The potential for high speed rail to address a portion of the transportation needs of the State of Florida has a long history. The current effort to evaluate high speed rail’s potential was initiated following an enactment by Florida’s voters. In November 2000, Florida’s voters adopted an amendment to the Constitution of the State of Florida that mandated the construction of a high speed transportation system in the state. The amendment required the use of train technologies that operate at speeds in excess of 120 miles per hour (mph) and consist of dedicated rails or guideways separated from motor vehicle traffic. The system was to link the five largest urban areas of Florida and construction was mandated to begin by November 1, 2003, to address a high speed ground transportation system.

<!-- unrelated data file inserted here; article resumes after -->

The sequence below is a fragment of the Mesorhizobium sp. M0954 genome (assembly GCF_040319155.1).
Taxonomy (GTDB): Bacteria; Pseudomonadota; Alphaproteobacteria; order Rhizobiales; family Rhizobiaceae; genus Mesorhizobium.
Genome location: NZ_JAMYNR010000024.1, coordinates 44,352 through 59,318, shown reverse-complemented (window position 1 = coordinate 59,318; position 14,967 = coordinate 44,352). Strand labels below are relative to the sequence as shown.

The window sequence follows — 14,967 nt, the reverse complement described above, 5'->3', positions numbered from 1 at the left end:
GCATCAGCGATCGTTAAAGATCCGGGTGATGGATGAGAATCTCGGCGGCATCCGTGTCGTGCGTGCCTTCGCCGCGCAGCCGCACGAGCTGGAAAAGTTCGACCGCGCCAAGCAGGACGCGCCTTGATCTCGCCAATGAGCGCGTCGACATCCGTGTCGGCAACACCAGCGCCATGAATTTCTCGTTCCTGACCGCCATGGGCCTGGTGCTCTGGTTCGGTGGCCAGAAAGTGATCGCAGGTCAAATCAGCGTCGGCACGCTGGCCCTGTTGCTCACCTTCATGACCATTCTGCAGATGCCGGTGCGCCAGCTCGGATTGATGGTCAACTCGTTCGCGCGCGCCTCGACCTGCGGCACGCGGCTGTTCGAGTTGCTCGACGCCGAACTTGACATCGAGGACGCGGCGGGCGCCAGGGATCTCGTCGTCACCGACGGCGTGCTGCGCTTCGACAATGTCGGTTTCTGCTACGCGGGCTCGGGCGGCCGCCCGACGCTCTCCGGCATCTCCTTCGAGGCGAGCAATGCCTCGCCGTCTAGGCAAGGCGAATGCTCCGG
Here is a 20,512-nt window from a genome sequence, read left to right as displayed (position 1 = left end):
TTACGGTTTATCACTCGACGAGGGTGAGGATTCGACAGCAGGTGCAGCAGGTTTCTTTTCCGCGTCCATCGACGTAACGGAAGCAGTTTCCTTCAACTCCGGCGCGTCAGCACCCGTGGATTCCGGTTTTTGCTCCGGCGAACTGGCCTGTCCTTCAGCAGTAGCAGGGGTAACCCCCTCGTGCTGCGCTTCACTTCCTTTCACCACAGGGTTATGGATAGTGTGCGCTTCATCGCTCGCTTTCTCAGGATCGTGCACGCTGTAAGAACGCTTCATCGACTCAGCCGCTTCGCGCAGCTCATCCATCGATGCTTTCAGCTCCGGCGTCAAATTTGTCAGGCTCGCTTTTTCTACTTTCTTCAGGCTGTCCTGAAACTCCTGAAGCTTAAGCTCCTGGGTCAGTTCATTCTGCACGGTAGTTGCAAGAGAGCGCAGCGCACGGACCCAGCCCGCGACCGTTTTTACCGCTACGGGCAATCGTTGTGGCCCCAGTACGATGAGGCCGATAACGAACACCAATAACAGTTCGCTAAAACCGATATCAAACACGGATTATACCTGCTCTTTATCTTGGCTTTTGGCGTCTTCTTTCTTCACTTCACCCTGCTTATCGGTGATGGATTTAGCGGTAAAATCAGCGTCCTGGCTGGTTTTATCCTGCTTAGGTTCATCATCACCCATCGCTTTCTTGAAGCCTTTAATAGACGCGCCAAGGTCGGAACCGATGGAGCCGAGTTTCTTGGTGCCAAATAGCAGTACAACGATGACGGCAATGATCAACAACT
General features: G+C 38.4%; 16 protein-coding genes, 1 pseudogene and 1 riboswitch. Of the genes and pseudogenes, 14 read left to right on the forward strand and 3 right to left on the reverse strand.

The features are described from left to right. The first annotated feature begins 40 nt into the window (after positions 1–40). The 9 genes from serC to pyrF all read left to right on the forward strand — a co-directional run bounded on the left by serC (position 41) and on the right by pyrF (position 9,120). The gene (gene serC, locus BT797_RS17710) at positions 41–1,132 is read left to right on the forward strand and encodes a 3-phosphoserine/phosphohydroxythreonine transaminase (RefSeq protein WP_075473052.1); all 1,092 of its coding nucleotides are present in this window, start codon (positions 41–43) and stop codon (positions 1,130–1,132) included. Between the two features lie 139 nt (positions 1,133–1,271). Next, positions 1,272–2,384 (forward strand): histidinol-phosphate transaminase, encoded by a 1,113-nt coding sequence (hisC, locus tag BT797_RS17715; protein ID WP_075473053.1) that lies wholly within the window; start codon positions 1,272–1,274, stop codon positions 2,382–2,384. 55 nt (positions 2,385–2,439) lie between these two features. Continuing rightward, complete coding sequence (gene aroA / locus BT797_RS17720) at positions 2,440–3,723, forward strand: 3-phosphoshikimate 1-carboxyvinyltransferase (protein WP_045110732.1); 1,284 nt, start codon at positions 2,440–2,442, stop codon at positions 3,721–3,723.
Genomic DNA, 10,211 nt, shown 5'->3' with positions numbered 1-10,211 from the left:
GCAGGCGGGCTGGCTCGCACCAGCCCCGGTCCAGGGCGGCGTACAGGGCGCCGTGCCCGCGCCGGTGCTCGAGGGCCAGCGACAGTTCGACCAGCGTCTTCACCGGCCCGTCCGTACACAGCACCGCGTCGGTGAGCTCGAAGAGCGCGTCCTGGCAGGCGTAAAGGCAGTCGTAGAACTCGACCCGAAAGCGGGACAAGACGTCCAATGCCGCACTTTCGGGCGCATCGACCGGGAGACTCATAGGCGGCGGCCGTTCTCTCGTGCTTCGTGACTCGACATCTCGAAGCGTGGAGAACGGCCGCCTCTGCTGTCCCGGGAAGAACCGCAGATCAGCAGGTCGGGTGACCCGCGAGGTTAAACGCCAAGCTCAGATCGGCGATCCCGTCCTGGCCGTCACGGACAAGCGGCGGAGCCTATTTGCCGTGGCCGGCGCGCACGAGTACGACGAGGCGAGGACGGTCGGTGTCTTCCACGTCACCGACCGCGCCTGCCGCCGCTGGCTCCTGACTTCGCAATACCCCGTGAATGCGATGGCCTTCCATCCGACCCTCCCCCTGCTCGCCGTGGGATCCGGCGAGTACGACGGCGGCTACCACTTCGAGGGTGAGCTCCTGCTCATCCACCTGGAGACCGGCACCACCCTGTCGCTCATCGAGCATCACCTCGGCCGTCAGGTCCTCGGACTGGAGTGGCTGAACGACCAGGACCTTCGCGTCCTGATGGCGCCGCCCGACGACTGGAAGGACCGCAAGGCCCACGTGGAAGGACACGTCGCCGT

The purpose of Article 10, Section 19 of the Constitution of the State of Florida was, “to reduce traffic congestion and provide alternatives to the traveling public.” In June 2001, the Florida State Legislature, through the Florida High Speed Rail Authority Act, created the Florida High Speed Rail Authority (FHSRA) and charged the organization with the responsibility for planning, administering, and implementing a high speed rail system in Florida. The act also mandated that the initial segment of the system be developed and operated between St. Petersburg, Tampa, and Orlando areas with future service to the Miami area.